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Aveen Bannon

Having dinner al fresco is one of the nicest things about the summer in Ireland (if the weather is cooperating). Barbecues, or BBQs, are a popular al fresco dining choice. Traditionally, the centre of a BBQ is an assortment of meats and bread, with vegetables and salads playing a more minor role. It has been estimated that at one BBQ meal alone, we can tally up to 2,000 calories—let’s look at how we can make BBQs a healthier summer addition to our diets!

Irish diets are rapidly changing; one clear change has been the reduction in meat and dairy consumption in recent years with people moving to more ‘flexitarian’ diet habits (limiting the amount of meat or dairy products in the diet). As the variety in our diets has undergone a welcome improvement, it is worth exploring a host of other suitable barbecue foods which will cater to a range of dietary preferences as well as inject additional healthy vitamins and minerals into this BBQ season.

Fruits and vegetables fit right in with a barbecue spread, either paired with meat or enjoyed alone. Not only can they add variety to the meal, but they also help to reduce the number of calories in the meal by bulking up our plates. Some tasty examples include aubergine, courgette, carrots, peppers, onion, pineapple, tomatoes, corn on the cob, portobello mushrooms, and cauliflower.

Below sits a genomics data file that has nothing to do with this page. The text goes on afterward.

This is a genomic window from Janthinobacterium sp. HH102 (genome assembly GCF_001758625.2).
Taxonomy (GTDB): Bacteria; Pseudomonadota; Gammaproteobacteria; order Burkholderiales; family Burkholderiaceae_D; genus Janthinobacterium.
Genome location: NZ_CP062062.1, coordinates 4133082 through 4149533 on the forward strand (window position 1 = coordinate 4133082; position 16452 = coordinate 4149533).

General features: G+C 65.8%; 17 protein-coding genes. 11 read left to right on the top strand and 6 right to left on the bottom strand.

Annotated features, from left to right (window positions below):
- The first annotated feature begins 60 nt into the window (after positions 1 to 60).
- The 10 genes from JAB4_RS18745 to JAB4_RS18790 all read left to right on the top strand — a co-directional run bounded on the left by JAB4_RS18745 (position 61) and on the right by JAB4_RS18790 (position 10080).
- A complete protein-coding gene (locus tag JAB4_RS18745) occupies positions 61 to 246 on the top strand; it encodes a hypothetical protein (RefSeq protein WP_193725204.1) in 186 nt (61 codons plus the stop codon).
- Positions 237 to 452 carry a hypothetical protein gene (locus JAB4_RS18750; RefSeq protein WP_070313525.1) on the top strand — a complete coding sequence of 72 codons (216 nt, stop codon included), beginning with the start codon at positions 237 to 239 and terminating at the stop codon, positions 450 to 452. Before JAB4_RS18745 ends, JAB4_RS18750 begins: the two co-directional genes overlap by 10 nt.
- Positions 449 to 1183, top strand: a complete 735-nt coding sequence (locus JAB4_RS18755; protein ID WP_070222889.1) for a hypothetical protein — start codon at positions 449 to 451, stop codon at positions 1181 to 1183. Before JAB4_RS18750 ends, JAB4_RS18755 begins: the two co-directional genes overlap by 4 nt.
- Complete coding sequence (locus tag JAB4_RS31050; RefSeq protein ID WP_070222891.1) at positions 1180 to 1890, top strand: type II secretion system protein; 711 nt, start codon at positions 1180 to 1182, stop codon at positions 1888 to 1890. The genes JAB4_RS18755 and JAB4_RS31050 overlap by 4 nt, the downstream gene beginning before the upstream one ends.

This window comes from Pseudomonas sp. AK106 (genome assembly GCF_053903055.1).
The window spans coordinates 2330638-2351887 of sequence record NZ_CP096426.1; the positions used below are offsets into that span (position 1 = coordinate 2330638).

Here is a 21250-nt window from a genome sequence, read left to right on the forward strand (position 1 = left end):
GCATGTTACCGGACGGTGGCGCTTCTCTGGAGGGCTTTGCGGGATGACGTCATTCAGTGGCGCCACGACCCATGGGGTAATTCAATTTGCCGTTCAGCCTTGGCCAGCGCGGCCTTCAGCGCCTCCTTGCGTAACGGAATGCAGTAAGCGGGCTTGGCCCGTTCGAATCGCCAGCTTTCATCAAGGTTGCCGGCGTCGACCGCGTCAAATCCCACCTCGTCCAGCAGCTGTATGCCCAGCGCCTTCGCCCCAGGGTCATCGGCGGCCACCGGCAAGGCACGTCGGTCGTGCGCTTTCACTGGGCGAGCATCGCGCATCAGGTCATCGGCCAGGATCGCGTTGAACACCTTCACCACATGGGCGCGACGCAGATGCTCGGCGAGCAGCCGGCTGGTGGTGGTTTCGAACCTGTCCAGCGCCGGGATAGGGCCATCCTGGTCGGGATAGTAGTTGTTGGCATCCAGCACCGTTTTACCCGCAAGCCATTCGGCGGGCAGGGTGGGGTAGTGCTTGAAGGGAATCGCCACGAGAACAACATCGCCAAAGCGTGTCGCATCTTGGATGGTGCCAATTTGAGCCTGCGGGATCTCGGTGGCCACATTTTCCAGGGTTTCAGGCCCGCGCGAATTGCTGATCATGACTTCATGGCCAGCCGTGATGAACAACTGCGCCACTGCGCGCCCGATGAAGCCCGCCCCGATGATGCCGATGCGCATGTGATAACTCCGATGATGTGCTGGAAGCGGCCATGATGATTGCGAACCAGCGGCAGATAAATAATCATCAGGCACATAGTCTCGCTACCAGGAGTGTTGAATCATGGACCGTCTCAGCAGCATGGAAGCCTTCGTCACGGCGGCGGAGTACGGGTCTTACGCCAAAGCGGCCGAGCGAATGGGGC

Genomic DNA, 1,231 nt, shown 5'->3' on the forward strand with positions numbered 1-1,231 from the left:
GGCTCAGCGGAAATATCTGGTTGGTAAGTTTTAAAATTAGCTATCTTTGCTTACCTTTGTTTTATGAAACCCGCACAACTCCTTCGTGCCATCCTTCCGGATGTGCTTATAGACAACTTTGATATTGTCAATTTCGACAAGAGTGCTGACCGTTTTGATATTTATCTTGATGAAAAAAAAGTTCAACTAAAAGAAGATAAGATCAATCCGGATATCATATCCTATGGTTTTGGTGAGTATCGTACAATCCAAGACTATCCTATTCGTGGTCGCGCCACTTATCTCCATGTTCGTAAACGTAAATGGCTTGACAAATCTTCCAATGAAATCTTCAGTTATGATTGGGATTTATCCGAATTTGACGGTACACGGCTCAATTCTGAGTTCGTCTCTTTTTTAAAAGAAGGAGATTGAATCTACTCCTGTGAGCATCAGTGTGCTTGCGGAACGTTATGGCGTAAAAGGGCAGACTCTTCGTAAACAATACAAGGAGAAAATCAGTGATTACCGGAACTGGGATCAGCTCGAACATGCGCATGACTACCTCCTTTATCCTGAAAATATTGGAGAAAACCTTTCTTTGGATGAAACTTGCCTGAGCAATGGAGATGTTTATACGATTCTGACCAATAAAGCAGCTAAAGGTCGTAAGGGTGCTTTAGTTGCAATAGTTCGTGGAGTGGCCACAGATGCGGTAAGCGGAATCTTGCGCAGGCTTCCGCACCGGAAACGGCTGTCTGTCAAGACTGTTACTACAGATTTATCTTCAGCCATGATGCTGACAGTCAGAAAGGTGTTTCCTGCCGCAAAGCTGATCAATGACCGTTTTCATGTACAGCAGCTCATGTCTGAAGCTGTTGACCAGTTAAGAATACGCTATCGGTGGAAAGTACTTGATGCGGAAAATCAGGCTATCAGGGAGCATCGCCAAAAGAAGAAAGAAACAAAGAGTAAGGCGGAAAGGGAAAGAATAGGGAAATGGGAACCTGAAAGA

And why not try barbecuing fruits for dessert? The natural sugars in fruit will caramelise, heightening the sweetness and flavour. Thinly sliced apple and pear, pineapple, halved bananas, figs, peaches, and plums are all great options alone or with some natural yoghurt.

Some other tips for ensuring a healthful barbecue:

  • Choosing a lean protein: fish, skinless chicken/turkey breast, ground turkey, and cuts of lean red meat are all healthy options. Be aware of portion sizes—an easy trap to fall into at a barbecue is overdoing the protein portions.
  • Try barbecuing bean burgers, marinated tofu or halloumi as meat alternatives.
  • Avoid high-fat meats and reduce the number of additional fats added during preparation and cooking—meats and vegetables produce moisture during cooking, which means less butter and oil are required.
  • Choose healthier sides. Try fresh salads, mixed beans, whole grain rice, or baked potatoes instead of the staple coleslaw and creamy potato salad.
  • Make BBQ fruit a tasty dessert.

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